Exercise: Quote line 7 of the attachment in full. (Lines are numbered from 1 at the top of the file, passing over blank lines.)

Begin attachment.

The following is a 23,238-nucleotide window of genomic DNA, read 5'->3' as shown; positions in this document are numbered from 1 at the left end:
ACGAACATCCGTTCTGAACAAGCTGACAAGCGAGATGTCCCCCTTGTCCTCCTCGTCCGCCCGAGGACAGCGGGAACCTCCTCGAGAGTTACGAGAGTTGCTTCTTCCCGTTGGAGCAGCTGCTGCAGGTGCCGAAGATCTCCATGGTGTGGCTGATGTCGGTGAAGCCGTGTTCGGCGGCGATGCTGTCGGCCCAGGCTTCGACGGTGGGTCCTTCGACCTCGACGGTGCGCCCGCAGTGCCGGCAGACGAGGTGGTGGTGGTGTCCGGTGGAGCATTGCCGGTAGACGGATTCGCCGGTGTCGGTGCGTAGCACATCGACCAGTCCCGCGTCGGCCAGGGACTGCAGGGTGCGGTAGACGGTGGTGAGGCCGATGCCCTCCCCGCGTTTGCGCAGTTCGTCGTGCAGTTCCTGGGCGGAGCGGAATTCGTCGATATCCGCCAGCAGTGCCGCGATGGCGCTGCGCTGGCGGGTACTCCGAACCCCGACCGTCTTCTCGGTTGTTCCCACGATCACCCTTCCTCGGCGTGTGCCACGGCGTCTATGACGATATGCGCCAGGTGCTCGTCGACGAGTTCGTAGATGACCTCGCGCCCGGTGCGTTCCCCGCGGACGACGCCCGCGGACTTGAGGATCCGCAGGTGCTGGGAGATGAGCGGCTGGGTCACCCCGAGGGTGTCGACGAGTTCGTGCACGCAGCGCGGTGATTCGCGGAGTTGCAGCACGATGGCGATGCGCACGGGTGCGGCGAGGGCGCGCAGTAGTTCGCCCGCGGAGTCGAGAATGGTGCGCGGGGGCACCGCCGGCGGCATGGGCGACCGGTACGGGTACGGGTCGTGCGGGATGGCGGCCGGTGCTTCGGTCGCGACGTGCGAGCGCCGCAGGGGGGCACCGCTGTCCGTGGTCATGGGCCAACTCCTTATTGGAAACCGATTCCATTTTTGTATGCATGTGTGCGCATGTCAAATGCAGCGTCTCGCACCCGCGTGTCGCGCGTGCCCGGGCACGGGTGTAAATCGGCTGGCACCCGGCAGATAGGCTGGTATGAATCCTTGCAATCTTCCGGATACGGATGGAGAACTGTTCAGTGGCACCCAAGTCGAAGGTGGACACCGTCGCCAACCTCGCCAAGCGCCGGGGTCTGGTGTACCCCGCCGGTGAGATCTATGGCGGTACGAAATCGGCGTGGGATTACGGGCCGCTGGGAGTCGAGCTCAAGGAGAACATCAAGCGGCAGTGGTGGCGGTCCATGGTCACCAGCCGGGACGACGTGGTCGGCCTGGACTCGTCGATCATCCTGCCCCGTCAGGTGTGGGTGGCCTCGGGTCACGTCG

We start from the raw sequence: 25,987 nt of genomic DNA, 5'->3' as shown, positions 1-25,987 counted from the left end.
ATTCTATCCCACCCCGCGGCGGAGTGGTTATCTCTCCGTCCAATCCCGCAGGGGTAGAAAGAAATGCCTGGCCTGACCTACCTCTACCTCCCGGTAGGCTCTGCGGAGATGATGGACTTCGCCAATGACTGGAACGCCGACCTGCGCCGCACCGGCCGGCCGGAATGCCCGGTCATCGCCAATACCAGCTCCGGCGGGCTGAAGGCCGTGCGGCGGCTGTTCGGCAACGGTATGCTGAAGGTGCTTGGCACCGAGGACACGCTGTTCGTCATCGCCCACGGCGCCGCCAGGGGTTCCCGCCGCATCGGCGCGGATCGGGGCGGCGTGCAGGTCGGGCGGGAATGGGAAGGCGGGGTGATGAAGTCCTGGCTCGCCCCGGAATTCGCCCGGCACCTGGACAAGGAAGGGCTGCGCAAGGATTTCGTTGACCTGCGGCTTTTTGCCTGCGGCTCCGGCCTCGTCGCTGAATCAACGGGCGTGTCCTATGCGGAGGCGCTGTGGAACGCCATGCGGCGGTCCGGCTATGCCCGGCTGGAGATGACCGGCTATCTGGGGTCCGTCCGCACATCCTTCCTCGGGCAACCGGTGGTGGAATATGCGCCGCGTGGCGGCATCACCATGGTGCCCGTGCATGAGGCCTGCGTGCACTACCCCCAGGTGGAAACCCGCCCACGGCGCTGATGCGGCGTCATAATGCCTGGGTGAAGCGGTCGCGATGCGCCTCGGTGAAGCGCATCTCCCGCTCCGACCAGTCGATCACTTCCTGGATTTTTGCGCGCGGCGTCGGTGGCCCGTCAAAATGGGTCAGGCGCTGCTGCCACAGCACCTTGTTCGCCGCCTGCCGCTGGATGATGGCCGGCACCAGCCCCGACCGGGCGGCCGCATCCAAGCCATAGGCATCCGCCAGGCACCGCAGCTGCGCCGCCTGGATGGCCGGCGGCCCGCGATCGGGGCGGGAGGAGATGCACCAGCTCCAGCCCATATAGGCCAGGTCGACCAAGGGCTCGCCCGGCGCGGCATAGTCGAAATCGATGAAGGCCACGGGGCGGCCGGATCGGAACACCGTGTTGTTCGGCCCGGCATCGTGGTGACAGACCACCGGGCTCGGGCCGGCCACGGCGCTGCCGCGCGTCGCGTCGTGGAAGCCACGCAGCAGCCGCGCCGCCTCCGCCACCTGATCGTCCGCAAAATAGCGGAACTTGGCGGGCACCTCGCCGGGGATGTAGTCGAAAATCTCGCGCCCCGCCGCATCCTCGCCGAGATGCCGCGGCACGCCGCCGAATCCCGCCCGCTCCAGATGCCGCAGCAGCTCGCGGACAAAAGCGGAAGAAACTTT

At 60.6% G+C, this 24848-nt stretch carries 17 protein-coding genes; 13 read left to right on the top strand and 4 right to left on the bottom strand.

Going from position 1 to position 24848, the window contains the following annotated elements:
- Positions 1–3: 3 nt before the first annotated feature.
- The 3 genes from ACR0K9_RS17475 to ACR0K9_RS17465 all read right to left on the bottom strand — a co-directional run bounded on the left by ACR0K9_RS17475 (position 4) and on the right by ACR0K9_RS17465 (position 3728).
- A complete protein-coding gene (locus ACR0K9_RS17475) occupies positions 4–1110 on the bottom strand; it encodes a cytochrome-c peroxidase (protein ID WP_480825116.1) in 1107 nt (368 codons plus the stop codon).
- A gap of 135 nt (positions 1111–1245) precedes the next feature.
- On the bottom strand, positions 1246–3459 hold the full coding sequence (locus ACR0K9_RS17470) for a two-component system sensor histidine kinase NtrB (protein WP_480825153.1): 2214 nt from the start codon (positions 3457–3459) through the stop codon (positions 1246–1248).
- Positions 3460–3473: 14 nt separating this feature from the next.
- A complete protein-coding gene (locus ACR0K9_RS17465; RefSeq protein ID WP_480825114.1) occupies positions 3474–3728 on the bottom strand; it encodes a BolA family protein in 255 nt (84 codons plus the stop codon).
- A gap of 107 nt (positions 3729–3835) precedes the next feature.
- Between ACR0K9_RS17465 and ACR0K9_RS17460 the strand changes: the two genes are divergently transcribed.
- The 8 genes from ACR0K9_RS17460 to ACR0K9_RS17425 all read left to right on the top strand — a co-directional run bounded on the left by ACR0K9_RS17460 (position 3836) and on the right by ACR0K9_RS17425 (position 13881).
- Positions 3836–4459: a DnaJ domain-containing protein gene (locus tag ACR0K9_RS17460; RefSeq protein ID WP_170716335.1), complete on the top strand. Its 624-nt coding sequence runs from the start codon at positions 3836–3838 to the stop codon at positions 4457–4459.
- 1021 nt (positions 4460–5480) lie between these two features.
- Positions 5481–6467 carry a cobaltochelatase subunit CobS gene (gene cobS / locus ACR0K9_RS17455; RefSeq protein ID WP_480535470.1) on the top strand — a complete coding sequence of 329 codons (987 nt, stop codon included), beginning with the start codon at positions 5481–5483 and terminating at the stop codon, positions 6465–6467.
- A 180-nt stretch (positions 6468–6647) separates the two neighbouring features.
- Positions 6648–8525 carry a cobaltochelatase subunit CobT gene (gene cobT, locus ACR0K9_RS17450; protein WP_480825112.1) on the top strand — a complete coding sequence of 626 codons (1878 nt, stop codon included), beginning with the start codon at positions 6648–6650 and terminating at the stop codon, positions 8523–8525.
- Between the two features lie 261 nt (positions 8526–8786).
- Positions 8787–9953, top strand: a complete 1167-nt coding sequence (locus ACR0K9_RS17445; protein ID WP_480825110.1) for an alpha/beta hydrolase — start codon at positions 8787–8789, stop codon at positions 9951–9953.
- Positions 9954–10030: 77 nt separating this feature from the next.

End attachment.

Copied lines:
- Positions 1–3: 3 nt before the first annotated feature.